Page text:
POSTED BY ANGUS GEDDES
US stocks were once again very choppy in early trading on Wall Street with the indices initially diving, but then rallying into the close as volatility levels somewhat subsided. The VIX – after staging the biggest one day jump in history (and including the GFC) – fluctuated between 20 and 32. Yesterday was a day of panic for many as investors were jolted out of complacency following a record run of low volatility over 400 trading days.
We knew the correction was coming, and as we foreshadowed at the beginning of the year – our prediction was of between 5% and 10% in magnitude, but of course we did not know exactly when or how quickly it would all unfold. Yesterday, the markets revealed its cards. We still can’t be one hundred percent certain that the correction is over, but I can have a stab and give it my best go.
I think the correction which began last week is now much closer to the end than the beginning, and indeed, we may well have seen the climax yesterday. Many stock markets – and I will discuss a few of the main indices today – bounced convincingly off major support levels. The Nikkei for example tested its breakout level (established last year when it cleared major historical resistance that capped Japanese stocks for nearly four decades) and held convincingly – see below.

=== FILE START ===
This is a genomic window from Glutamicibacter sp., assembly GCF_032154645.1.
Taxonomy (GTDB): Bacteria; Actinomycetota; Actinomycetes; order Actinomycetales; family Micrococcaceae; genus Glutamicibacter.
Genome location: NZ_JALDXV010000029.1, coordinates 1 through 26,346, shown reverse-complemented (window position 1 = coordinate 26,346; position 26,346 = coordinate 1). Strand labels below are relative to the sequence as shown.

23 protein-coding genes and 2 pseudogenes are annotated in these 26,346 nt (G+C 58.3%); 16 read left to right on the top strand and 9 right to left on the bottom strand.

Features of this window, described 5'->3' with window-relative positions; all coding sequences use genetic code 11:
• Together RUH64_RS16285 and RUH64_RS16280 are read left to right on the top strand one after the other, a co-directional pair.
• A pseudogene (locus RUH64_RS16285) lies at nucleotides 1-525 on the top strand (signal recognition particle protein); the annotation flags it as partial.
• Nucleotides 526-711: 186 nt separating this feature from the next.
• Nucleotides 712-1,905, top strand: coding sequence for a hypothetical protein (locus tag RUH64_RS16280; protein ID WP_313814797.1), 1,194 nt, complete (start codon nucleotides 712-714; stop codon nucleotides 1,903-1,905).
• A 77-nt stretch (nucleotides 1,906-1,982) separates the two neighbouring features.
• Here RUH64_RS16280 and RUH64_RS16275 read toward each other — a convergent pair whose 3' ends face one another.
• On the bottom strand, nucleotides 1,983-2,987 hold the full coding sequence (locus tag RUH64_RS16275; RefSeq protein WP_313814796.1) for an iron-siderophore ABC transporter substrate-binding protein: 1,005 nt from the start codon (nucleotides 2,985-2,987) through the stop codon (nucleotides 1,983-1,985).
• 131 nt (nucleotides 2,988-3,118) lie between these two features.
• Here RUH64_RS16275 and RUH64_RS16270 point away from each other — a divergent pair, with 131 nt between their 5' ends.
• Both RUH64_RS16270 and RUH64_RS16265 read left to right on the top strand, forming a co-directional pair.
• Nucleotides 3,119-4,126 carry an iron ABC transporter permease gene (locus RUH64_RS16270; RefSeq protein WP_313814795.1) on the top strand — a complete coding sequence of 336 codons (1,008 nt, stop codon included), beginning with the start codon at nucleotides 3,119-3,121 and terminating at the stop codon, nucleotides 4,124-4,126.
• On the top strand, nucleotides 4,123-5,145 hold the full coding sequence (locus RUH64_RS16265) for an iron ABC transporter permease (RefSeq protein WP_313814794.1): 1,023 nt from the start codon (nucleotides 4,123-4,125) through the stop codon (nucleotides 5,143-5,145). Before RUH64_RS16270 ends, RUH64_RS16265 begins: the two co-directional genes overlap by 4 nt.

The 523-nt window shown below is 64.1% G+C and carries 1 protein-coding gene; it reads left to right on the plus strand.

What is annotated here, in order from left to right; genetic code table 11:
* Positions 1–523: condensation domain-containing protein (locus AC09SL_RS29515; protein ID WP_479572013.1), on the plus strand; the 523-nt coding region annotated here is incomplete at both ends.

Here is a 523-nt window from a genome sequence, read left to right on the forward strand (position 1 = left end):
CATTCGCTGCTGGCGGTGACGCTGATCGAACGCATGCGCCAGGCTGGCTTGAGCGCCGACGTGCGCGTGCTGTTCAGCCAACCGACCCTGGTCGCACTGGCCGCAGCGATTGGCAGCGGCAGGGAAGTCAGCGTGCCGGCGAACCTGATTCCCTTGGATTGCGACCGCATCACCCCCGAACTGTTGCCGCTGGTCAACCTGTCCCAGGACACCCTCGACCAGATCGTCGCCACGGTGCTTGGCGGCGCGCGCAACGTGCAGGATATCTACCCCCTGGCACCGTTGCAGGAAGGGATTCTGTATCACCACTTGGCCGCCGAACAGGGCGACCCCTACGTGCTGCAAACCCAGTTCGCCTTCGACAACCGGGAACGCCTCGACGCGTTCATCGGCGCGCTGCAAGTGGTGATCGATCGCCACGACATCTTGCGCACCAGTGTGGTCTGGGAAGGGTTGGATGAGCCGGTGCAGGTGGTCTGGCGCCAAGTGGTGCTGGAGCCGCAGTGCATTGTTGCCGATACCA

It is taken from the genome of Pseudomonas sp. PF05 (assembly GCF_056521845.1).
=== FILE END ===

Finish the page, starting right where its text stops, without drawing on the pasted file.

I believe that for Japan, this sets the stage for consolidation, before the resumption of the upward trend, driven by significantly improved fundamentals and a resurgence in the economy. We have a significant amount invested in Japan, so I am leading with this market today, and note that despite yesterday’s sharp selloff, the last place to find a bear market is immediately after one, that endured for multiple decades, has just ended. I have conviction about this theory and hold the view that any weakness will prove ephemeral as the underlying economy improves and takes on a new shape.
I was surprised at yesterday’s reaction in Japan being relatively larger than Korea, India and China (but smaller than Hong Kong), especially given that global investors remain very underweight. However the good news is that the historical breakout in Japanese stocks last year was tested “vociferously” yesterday and “the line held”.
In previous selloffs, Japan was typically one of the first markets to fall in on itself given the little confidence investors had in the economy. I see yesterday as being an important test for Japan’s stock market and it was significant that the Nikkei bounced off key support at around 21000 – which was once a major resistance level that defined the top of the market for nearly four decades. Needless to say, for Japan to surmount the 21000 level was no mean feat last year.
Back to the US, gold prices eased (precious metal stocks still outperformed) as bond yields settled despite growing tensions around the potential for more aggressive rate hikes. Rising bond yields last week was the catalyst that sparked yesterday’s rout, but the truth of the matter is that it could have been anything. What’s important is that markets have corrected, and corrected sharply, and this is a good thing because equities were elevated and in the danger zone.